Associate Programme Director Kate Griffin pays tribute to Lakshmi Holmström, the preeminent translator of Tamil literature, who passed away this week.
I first came to know Lakshmi Holmström when she took part in the Worlds literary festival, with the writer Ambai. Lakshmi had been translating Ambai’s work from Tamil into English since the early 1990s. As well as giving readings, they visited groups in local libraries and shared with them Ambai’s short stories, an unusual opportunity for readers in Norfolk to learn about the lives of Tamil women in India. And it is for this that Lakshmi will be remembered, for bringing contemporary Tamil writing to world readers. The editor R. Sivapriya has written a tribute to Lakshmi Holmström and her translations in Scroll.in.
In recent years, Lakshmi focused on translating poetry, particularly poetry from Sri Lanka during and after the war. At the British Centre for Literary Translation, Lakshmi gave a workshop with acclaimed Sri Lankan poet R. Cheran; her translation of his collection of poetry is published by Arc Publications. And in February this year, we were delighted to host at Dragon Hall the launch of Lost Evenings Lost Lives, a bilingual anthology of Sri Lankan war poetry edited and translated by Lakshmi Holmström and Sascha Ebeling. It’s a powerful anthology, with a range of poets and styles, and many poems by women. You can listen to a recording of this very moving event here.
Lakshmi was particularly dedicated to translating the work of Dalit writers.
Lakshmi was particularly dedicated to bringing into English the work of Dalit (formerly known as ‘Untouchable’) writers such as Bama, and the voices of young women poets. Her anthology Wild Girls, Wicked Words, featuring Kutti Revathi, Sukirtharani, Malathi Maitri and Salma, was last month included in the Best Translated Book Award poetry longlist. One of the judges, Deborah Smith, wrote about the significance of this controversial collection here.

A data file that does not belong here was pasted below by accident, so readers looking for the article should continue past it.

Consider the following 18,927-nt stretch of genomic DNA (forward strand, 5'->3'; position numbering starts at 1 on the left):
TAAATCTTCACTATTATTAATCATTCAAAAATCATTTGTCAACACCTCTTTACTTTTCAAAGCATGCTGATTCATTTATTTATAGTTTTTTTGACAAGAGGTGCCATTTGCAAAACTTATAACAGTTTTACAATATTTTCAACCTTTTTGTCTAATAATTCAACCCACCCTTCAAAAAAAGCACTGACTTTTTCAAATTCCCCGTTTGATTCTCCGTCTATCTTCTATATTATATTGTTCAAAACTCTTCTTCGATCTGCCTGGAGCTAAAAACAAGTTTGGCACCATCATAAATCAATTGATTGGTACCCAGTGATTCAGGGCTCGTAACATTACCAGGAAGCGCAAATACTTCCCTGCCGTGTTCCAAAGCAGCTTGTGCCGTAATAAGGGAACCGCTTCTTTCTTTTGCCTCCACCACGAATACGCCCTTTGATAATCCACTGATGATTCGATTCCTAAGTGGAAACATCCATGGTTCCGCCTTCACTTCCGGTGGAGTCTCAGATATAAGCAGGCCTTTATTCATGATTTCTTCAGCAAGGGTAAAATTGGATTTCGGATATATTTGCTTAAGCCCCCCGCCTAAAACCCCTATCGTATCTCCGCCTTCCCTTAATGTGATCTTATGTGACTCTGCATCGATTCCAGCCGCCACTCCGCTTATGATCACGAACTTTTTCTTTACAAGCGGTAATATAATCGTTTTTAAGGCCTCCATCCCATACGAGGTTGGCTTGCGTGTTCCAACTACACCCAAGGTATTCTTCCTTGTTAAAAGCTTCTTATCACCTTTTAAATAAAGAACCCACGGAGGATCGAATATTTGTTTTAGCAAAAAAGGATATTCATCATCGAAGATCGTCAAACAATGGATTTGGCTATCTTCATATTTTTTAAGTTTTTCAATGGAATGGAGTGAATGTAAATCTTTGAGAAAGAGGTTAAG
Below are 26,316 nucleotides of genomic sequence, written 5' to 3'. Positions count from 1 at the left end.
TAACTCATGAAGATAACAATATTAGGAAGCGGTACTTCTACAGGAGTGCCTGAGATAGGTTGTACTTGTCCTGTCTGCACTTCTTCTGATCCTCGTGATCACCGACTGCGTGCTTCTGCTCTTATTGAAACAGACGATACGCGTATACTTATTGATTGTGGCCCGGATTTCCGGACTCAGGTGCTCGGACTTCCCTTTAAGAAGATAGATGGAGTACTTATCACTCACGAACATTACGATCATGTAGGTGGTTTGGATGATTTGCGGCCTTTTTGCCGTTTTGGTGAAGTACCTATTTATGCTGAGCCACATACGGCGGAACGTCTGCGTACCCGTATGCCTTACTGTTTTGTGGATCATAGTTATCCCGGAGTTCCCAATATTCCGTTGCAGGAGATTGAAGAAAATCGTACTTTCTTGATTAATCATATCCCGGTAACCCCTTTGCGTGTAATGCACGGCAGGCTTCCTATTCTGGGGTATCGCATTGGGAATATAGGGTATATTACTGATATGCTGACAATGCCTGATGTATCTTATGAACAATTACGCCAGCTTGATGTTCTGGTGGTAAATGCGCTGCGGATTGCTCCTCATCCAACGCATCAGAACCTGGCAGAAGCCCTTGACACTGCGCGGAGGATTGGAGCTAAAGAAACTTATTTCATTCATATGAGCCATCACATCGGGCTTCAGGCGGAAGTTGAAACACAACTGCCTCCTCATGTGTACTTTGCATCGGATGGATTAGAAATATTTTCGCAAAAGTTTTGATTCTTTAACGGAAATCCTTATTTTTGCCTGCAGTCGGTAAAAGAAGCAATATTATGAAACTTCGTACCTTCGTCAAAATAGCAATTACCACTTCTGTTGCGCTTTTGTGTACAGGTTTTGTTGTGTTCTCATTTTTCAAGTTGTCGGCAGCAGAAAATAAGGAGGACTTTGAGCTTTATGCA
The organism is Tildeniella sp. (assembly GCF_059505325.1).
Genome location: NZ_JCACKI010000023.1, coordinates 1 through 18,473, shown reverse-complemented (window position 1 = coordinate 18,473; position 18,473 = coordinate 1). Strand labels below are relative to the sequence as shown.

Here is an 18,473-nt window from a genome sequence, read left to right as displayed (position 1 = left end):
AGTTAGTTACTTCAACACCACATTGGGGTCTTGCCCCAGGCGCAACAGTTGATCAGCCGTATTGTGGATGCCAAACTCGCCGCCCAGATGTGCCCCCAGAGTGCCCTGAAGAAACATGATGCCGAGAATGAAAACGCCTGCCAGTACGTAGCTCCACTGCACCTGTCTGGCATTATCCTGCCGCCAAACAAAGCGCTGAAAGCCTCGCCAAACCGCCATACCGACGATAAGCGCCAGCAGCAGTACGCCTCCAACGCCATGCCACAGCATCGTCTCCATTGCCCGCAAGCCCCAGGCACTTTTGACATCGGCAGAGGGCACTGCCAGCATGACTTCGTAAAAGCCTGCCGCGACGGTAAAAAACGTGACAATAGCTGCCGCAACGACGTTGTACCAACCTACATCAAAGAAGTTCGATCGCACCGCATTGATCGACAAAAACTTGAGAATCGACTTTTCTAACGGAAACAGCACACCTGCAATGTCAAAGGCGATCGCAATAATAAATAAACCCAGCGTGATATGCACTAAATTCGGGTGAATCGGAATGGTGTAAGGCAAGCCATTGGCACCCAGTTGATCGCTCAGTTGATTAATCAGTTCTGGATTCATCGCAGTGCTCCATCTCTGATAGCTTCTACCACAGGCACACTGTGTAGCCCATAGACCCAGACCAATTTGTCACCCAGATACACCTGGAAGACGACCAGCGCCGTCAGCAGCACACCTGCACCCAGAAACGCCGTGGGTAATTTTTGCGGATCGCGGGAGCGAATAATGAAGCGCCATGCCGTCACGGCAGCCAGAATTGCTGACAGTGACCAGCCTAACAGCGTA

Lakshmi Holmström was widely recognised as the preeminent translator of Tamil literature, receiving a number of prizes, including the prestigious AK Ramanujan Prize for Translation in South Asia in spring this year. She was also a dedicated teacher and mentor, generous with her time and keen to nurture the next generation of Tamil translators. For the last year or so, she taught (with Subashree Krishnaswamy) the Tamil strand of our Translators Lab, determinedly balancing her bouts of chemotherapy with the more enjoyable demands of the online course, and encouraging her students, of whom she was proud.
Lakshmi was an inspiration to all of us who knew her, and we will miss her very much.
Kate is Associate Programme Director at Writers’ Centre Norwich, specialising in translation and international work.
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